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Fitness can be fun, children's exercise video shows


John C. "Jack" Leonard III makes fitness fun for children. With rhymes and rhythms, he turns a strenuous workout into a lively game and leads an exercise routine that works the body and the imagination.

"I make up rhymes, change my voice or get into another character," he said. "The children love it, and I feed on their energy."

Now the game is available on a video, released last month. "Toe Belly Up Belly," named for one of the 32 exercises, shows children eager to touch toes, knees, belly and reach for the sky.

"Let's just have fun," says Mr. Leonard to a gym full of 5- to 10-year-old children. "Keep your eyes on me and we'll have a good time."

As the children respond playfully to his directions, he laughs and calls their reaction "priceless."

"Raise your eyebrows as high as you can. Stretch your mouths. Wrinkle your face." A round of giggles accompanies his pointed-lips grimace -- his trademark funny face.

"Anybody who can do that, send me a picture," he says to the camera.

Mr. Leonard, 42, of Woodbine brings 20 years of experience teaching physical education to his video production. He also coaches girls varsity gymnastics at several Montgomery County high schools and won that county's Coach of the Year Award six times.

An award-winning gymnast, with nine national titles earned during his college years at Ohio State University, he offers after-school gymnastics instruction to more than 200 children a week -- 13 of whom participated in the video production.

"I translated my success in gymnastics to other things in my life," he said. "I can lead children to find confidence and raise their self-esteem through physical accomplishments."

The 35-minute video, in which the children warm up, work out and cool down, evolved from several years of teaching. He leads them through 32 exercises approved by physicians and athletic trainers to challenge young participants.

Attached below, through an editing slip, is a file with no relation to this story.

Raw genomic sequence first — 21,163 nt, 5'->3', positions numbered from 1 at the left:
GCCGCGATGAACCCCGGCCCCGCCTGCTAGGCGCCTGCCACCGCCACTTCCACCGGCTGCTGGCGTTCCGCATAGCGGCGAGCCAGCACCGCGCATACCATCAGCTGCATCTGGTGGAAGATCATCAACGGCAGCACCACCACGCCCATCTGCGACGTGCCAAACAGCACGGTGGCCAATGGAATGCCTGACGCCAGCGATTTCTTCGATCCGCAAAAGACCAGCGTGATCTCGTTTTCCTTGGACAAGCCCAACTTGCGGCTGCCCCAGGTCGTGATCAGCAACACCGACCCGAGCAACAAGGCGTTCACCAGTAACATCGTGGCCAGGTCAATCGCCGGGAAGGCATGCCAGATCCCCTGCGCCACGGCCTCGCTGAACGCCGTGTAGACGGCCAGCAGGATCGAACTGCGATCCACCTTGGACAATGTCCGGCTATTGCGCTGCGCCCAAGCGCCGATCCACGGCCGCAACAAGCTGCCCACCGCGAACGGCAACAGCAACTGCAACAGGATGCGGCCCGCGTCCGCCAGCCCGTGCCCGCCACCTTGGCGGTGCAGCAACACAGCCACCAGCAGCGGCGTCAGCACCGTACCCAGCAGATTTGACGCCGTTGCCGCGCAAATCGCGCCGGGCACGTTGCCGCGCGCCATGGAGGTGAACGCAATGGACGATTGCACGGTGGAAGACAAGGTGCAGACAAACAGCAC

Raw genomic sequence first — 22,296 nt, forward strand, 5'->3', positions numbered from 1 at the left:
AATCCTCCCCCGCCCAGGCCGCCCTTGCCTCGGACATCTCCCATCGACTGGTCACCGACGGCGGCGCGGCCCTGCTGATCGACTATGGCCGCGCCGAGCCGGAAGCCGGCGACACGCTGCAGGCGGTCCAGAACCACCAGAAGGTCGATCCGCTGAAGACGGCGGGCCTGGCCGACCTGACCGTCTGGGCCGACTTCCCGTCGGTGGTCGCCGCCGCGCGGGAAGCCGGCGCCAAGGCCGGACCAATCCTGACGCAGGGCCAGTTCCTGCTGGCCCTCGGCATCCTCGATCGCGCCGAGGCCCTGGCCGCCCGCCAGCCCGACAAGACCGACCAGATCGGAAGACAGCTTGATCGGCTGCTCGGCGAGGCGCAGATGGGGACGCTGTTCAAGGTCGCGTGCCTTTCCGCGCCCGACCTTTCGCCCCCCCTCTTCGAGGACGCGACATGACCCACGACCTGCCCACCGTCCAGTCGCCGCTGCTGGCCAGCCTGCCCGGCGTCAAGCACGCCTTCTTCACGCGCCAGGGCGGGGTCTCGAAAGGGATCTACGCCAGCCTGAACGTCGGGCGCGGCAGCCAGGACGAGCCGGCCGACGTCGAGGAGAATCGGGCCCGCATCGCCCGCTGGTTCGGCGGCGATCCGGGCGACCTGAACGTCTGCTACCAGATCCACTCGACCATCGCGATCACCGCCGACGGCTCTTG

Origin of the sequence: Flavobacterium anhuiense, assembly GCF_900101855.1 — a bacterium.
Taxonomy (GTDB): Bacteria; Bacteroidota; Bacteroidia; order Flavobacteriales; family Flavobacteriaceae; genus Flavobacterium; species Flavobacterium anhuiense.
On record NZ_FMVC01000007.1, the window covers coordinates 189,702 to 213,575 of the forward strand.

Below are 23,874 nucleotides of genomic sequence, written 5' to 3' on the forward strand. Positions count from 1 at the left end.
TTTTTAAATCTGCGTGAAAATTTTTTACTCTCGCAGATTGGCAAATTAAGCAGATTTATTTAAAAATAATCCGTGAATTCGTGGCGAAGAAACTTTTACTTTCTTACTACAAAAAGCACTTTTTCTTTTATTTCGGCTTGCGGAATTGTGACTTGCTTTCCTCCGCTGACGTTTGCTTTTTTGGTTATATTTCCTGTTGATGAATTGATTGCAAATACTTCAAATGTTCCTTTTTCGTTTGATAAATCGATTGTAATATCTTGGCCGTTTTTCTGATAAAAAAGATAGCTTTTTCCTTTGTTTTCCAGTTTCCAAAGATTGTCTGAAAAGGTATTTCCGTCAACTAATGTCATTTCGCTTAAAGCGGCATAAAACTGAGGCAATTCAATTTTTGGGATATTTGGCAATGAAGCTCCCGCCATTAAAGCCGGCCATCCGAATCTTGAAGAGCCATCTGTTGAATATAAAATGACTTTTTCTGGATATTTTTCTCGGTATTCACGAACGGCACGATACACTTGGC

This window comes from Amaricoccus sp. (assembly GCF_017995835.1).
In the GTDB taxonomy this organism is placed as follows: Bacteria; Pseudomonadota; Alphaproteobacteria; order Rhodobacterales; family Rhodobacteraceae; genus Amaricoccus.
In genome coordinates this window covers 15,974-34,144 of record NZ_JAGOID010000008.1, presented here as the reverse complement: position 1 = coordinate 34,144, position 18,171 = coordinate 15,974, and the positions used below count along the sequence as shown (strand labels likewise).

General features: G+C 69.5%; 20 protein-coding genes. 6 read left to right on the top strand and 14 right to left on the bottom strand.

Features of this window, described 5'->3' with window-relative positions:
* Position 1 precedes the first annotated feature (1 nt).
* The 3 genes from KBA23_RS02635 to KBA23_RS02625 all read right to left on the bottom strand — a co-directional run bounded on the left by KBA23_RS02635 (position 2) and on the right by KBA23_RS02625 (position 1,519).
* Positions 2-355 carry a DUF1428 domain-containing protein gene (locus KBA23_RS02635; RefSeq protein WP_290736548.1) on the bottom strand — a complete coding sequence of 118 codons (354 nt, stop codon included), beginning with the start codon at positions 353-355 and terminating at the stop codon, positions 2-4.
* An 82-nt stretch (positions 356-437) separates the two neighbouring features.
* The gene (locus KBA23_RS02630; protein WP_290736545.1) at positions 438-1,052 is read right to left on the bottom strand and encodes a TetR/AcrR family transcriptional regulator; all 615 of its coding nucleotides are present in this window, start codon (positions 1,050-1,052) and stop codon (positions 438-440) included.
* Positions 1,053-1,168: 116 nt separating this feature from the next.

"Children will try any exercise because they are less inhibited," he said. "They will copy what you do. I challenge, and they see if they can."

Staying in shape is "being good to yourself," he assures the group.

He never lectures in his class. He plays.

"Now we are going to help Dave Deltoid get a workout," he says.

"Who's Dave?" asks one child, who soon is flexing his shoulder muscles.

The children do crazy eights and lazy eights as they "help" Terry Triceps and Pete Pectoralis in the fight against "Bad Mr. &L; Cholesterol."

As he counts to 10, he gets "stuck" on "six, six, six" until the children yell out "seven."

A limber Mr. Leonard faces the children and participates in each activity. Or is it Mr. Leonard?

The teacher whirls around and introduces the DJ from WGYM playing top tunes and urging the kids to rock and roll.

He whirls again and out comes "a very old man" with the deep voice of Count Dracula. "Grab your knees. Now grab your tootsies," says the count with a laugh.

Children don't like painful stretching exercises, he says.

Children following Dracula's directions are enjoying themselves and forgetting about the difficulties of reaching their toes.

"They watch me and don't know it's hurting," he says.

"Kids are so excited to have an instructor participate. I face the kids and do everything with them."

He doesn't place any performance pressure on the children. Those viewing the tape for the first time may not be able to complete the entire program.

"Do only as much as you feel comfortable doing," he says. "You can't get into shape in one day."

Exercising to a story is an especially effective teaching tool, he says.

"We as adults are smarter and more creative. We should use that to bring out the best in kids."

He has developed "action imagination" exercises. In the video, he taps into childish reveries and takes the children skiing. Participants put on imaginary equipment and trek off to the hills.

Although "children have a natural energy," he assures them "It's OK to be a little tired and feel your heart rate get faster. You will be getting rid of Bad Mr. Cholesterol."

The video, produced by Beach Associates in Falls Church, Va., is available -- for sale or rental -- at Video Tonight in the Woodbine Shopping Center.

It is entered in a national film contest to be held this spring. Mr. Leonard said he is waiting to see how it fares in competition before he tries to arrange wider distribution.

Murray Summers, owner of the video store, said children are really taking to the tape. Parents are renting it over and over. Maybe Mr. Leonard's enthusiasm is catching.

He is already planning a sequel: "Toe Belly II."

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